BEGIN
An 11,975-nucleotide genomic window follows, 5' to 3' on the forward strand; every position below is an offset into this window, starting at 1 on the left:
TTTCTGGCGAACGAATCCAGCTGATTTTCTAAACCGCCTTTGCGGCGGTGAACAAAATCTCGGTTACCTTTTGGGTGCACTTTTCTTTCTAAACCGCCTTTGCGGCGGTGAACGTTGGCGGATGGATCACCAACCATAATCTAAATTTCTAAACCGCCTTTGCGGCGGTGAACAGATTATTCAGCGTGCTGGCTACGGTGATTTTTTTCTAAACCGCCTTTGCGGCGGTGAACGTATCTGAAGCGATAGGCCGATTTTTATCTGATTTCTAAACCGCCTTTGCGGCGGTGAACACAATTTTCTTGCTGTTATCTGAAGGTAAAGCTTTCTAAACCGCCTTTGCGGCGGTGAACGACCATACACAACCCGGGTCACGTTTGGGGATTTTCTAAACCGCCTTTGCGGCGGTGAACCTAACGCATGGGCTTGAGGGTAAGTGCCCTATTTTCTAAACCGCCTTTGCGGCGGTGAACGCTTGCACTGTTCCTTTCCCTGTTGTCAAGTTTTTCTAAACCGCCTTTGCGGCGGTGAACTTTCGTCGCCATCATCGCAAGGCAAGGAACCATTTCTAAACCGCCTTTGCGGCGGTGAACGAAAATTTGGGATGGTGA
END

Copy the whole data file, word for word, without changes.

An 11,975-nucleotide genomic window follows, 5' to 3' on the forward strand; every position below is an offset into this window, starting at 1 on the left:
TTTCTGGCGAACGAATCCAGCTGATTTTCTAAACCGCCTTTGCGGCGGTGAACAAAATCTCGGTTACCTTTTGGGTGCACTTTTCTTTCTAAACCGCCTTTGCGGCGGTGAACGTTGGCGGATGGATCACCAACCATAATCTAAATTTCTAAACCGCCTTTGCGGCGGTGAACAGATTATTCAGCGTGCTGGCTACGGTGATTTTTTTCTAAACCGCCTTTGCGGCGGTGAACGTATCTGAAGCGATAGGCCGATTTTTATCTGATTTCTAAACCGCCTTTGCGGCGGTGAACACAATTTTCTTGCTGTTATCTGAAGGTAAAGCTTTCTAAACCGCCTTTGCGGCGGTGAACGACCATACACAACCCGGGTCACGTTTGGGGATTTTCTAAACCGCCTTTGCGGCGGTGAACCTAACGCATGGGCTTGAGGGTAAGTGCCCTATTTTCTAAACCGCCTTTGCGGCGGTGAACGCTTGCACTGTTCCTTTCCCTGTTGTCAAGTTTTTCTAAACCGCCTTTGCGGCGGTGAACTTTCGTCGCCATCATCGCAAGGCAAGGAACCATTTCTAAACCGCCTTTGCGGCGGTGAACGAAAATTTGGGATGGTGA